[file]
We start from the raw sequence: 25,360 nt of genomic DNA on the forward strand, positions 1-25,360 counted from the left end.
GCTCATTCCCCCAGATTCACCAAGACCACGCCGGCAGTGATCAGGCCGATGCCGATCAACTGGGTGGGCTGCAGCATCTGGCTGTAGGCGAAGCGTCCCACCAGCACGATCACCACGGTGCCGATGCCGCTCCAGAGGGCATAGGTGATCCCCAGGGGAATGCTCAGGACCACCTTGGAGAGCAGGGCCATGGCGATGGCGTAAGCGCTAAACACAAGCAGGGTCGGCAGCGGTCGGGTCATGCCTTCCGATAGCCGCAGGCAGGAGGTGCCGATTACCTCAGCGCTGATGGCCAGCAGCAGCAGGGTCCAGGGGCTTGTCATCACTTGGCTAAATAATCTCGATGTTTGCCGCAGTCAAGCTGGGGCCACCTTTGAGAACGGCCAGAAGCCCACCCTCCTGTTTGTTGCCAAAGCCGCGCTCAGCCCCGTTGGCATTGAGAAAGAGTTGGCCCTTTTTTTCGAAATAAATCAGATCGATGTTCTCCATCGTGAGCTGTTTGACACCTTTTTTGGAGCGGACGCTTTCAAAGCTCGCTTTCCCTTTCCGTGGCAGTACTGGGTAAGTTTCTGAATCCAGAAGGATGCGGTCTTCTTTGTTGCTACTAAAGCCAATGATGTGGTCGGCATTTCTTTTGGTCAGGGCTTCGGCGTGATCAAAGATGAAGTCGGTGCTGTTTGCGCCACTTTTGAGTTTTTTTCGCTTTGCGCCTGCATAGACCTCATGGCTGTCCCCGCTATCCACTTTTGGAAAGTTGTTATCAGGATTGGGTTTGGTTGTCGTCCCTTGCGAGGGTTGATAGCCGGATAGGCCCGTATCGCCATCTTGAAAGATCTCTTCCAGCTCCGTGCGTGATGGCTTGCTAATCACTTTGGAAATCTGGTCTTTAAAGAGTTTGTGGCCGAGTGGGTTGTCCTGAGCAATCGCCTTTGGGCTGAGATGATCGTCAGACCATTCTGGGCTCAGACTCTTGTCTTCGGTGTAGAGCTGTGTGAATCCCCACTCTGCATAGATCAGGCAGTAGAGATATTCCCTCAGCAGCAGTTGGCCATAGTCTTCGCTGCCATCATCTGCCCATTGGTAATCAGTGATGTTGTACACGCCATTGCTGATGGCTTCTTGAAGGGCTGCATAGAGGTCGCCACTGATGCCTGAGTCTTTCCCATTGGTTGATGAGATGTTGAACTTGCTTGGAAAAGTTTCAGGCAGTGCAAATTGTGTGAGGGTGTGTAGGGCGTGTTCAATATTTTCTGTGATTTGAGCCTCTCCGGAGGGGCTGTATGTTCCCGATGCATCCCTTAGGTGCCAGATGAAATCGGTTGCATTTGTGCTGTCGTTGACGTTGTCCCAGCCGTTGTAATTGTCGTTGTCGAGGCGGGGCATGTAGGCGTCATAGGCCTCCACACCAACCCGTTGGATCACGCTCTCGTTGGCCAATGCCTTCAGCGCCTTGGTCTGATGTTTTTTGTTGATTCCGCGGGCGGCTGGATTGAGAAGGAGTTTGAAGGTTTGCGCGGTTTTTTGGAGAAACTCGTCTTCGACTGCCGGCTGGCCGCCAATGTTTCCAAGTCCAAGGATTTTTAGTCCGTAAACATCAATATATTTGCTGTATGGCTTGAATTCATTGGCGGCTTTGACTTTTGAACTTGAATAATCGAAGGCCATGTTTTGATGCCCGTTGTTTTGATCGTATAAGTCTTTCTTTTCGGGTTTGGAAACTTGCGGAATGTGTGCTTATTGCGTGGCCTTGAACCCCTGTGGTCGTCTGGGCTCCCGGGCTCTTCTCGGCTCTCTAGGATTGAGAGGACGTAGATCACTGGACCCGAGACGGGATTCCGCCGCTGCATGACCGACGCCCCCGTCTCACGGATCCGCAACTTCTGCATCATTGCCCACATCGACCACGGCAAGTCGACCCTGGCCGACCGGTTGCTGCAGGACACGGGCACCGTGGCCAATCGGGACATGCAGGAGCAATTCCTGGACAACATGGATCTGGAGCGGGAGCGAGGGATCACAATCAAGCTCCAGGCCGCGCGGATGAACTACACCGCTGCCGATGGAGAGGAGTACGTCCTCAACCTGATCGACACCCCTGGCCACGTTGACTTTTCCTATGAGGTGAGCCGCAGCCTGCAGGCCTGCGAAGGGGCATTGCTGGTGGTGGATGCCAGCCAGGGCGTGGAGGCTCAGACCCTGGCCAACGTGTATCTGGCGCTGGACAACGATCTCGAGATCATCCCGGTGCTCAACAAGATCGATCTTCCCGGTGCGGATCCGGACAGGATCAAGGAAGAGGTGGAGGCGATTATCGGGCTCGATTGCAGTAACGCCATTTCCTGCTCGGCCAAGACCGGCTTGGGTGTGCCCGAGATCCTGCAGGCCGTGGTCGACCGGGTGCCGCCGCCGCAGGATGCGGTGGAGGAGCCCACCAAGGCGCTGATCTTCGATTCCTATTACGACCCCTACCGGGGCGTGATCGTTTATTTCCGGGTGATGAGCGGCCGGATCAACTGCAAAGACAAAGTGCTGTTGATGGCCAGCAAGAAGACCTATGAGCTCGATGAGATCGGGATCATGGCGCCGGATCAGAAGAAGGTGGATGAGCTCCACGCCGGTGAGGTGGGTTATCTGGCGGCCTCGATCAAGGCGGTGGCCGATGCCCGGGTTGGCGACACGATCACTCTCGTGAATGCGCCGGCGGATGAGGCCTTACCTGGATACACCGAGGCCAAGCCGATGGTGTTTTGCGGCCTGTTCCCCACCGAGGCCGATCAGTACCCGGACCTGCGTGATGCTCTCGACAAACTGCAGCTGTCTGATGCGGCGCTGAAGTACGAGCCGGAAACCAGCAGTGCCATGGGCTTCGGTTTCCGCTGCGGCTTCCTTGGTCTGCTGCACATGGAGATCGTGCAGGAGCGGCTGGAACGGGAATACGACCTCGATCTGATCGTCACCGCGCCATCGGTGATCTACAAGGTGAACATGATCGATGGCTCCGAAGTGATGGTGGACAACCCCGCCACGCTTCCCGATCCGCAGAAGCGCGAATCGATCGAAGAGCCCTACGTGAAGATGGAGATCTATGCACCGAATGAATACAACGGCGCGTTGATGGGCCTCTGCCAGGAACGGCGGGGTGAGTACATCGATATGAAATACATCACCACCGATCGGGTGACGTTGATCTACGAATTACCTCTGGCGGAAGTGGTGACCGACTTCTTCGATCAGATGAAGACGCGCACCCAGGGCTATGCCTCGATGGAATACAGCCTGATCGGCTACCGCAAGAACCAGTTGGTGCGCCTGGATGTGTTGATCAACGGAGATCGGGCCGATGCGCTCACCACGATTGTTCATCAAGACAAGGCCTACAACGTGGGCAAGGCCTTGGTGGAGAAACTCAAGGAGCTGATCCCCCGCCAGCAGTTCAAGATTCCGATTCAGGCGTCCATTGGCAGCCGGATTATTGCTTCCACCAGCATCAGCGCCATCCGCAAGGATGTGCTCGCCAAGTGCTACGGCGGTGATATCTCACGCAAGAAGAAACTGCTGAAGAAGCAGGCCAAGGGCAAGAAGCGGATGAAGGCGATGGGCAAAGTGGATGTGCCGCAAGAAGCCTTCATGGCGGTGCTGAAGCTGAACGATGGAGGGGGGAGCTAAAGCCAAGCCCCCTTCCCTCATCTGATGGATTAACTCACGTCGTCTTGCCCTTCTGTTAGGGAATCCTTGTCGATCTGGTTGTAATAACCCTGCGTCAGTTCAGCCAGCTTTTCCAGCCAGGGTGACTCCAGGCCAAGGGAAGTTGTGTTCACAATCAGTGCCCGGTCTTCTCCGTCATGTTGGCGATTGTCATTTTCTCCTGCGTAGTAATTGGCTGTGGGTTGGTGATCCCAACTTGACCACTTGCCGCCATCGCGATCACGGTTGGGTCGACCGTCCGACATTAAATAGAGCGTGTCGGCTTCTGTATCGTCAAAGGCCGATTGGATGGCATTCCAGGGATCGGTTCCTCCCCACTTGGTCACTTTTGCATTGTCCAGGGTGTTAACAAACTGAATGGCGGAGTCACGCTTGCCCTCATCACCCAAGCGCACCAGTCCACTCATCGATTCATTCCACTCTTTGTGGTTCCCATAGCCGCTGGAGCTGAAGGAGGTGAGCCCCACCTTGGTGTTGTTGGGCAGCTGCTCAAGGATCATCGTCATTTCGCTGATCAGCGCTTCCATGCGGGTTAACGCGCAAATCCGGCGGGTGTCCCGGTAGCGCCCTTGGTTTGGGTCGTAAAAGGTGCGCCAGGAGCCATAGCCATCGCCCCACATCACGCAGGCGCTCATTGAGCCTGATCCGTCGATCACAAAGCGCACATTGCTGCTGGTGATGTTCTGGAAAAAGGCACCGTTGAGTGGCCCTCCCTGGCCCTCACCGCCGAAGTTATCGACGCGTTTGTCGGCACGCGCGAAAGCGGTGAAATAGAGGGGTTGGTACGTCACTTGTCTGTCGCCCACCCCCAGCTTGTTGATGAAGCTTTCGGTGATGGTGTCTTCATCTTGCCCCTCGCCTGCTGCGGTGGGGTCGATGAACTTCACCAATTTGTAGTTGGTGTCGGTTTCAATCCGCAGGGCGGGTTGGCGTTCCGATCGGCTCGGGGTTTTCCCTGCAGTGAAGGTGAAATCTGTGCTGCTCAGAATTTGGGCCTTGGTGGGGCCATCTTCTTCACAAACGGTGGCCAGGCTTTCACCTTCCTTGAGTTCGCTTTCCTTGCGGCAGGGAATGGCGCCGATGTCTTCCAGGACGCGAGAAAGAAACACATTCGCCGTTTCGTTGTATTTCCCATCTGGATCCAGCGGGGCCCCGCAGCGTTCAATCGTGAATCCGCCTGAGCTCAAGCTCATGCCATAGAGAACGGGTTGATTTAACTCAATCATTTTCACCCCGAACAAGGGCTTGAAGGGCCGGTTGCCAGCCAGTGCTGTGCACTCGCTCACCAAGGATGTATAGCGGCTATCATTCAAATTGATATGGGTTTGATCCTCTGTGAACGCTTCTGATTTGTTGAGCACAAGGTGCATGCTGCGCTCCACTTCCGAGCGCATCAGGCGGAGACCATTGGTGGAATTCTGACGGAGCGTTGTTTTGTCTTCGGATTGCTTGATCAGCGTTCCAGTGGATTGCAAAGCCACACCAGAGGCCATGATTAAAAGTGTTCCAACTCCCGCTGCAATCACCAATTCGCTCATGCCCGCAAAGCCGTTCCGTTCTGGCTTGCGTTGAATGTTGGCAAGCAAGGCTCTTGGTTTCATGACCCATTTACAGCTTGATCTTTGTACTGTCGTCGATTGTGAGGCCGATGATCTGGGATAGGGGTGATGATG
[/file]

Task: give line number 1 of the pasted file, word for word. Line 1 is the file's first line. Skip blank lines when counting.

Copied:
We start from the raw sequence: 25,360 nt of genomic DNA on the forward strand, positions 1-25,360 counted from the left end.